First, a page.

If you haven’t been to London you haven’t lived, and you have saved significant amounts of money….
We have been to London as a family in 2010, me and Tommy in Christmas 2014 and again as a family in Summer 2015.
Our first trip was a quick overnight stay on the way back to the UK from the UAE. It was Gay Pride weekend, so we met up with Auntie Di and Auntie Linda for day of high camp and rousing marching.
Although there were loads of people everywhere the atmosphere was pretty relaxed and there were enough costumes on display to keep the boys happy. If you do go with older kids be prepared to explain what’s going on, which can take some time, especially explaining whether the transgender parent is a mummy or a daddy.
Still, although there is a party atmosphere do be prepared for lots of standing up, and bear in mind it’s not a kid’s festival per se…
Me and Tommy do the town
On our boys trip to London (on the way to catching a plane back home) me and the Tommy boy packed in as much as we could and had a great, if tiring time.
We started with a train journey in first class from Nottingham to London, which can be bought for the same price as a regular ticket if planned far enough in advance. It’s still not exactly the Orient Express, but you do get a bit more room to stretch out.
We also did the obligatory trip to the London Eye which involves a 40 minute wait (and that’s with buying your tickets in advance), to spend 3 minutes going round in a circle.
You get to take loads of photos and you can check out some of the buskers nearby as well as get good views of Parliament, but it’s not cheap and I think if you asked Tommy if it was the highlight of the trip he’d probably say no.
Another cheaper (free in fact) alternative is the Science Museum, which gave Tommy the chance to turn loads of handles…
See himself in heat…
And gurn splendidly into a magnifying glass.
The staff are helpful, there’s loads to do and you can take your time, again London’s museums prove to be a world class act….
In between all this we found ourselves walking…
And sailing in the Golden Hinde.… OK not the last one, but the point is that moving around London is an adventure in itself, kids love the underground and coming across the unexpected like the Golden Hinde or the England team coach.
I think we did fall into the trap of trying to see it all, which felt like when you stuff your face at an eat-all-you-can buffet and end up feeling sick. I think the highlights for me were probably the free things, like checking out the street performers in Covent Garden or the museums. And of course the stuff involving stopping in for a pint and pie in a pub by the river, or getting stuck in to a full English next to the train station.
We capped the trip off with another wonderful and kid friendly museum, the Imperial War Museum.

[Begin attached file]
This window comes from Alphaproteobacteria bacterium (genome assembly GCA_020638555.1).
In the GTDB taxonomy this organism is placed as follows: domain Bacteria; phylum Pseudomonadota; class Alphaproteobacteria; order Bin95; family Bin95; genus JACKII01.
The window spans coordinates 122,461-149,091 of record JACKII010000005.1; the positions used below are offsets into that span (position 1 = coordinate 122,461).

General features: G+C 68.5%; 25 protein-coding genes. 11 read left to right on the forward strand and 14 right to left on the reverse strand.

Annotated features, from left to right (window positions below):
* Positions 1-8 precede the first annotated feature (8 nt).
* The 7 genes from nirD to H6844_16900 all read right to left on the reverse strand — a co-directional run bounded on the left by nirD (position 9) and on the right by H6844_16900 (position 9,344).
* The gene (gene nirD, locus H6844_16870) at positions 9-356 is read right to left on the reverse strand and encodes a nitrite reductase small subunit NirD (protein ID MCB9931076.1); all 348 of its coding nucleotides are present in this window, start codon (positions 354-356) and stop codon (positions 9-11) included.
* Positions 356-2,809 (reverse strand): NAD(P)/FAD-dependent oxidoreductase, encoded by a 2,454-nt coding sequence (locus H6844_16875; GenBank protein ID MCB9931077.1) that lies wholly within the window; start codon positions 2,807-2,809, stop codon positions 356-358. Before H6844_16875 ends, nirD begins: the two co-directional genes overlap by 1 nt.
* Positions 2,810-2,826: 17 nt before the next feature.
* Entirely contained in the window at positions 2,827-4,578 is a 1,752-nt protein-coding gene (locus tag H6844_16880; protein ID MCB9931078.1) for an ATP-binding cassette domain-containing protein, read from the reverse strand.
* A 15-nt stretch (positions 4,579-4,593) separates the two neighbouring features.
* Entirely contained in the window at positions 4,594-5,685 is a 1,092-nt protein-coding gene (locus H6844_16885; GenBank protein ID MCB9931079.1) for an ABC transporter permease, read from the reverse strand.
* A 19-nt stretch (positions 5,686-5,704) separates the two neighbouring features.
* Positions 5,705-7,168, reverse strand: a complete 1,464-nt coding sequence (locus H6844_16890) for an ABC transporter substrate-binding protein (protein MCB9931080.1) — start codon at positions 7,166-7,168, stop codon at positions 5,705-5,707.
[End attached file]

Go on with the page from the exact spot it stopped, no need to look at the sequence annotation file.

The museum was undergoing a face lift when we were there so parts of it were closed, but all the more reason to include it on our itinerary next time we’re in London.
Not only does the museum have loads of stuff that boys love, it also has some loads of stuff on the social history of Britain, which gives kids the chance to understand what life would have been like in the blitz for example. Once again the museums were the winners and without a doubt on our next trip will take pride of place in our kids tour of London.
Our third trip to London
Well we just got back from our third trip to London, this time a two night stay for the four of us at the Southwark Travelodge, in possibly the biggest family room I have ever seen (ask for room 210). I think we learned some of the lessons from trying to do too much last time, but even in the really reduced area we covered just South of the river the boys were still buggered by the end of it. Oh and while I’m at it if you do stay here, be sure to go over the road to the Lord Nelson for some great grub, with plenty of kid type options and a pint of London Ale.
As well the massive room (at a decent price it has to be said), it was within walking distance of the Golden Hinde, HMS Sheffield, The Imperial War Museum, Borough Market, the Tower of London, The South Bank, The Globe Theatre, Tower Bridge and the Scoop for some free theatre. So basically, we did as many of these things as we could over two and half days plus a tiring wander around Covent Garden.
So fast forward from our last trip to London and the Imperial War Museum’s face-lift was finished. And the result is superb. I stand by my earlier blog comments that (to paraphrase a bit), the IWM is the most interesting museum for young boys. If it has any drawbacks it’s that it’s simply too much, the WW1 exhibition alone is worth a couple of hours and the overall effect of so much stuff is a bit overwhelming or it was at least for Danny. For kids Tommy’s age and above (he was 9 when we went), it’s better as they can engage with the text more and understand the historical events that shaped the various conflicts. Also don’t forget all of this is free (although we did buy a £5 brochure on the way in)
Also as promised in the last post about London we did a tour of the Golden Hinde, which I would say came in at about a 7 out of 10. I say that because on the upside the trip was good value at £20 for a family of 4, which is a cheap two hours in London I reckon. And the guide was very knowledgeable and the ship itself is an impressive reproduction. What the visit was missing was a bit of swash buckle for the kids (although there was bit), and there was a feeling you were being rushed through the tour to get the next lot on, although it should be noted you can wander round the boat to heart’s content once the tour is over.
So I guess if you’re in this part of the city and have a penchant for sailors and what not then you could do a lot worse.
To complete the nautical theme of this visit we went to the HMS Belfast, which in case you haven’t noticed is a bloody big WWII destroyer parked (is that the right word?) in the Thames just by Tower Bridge.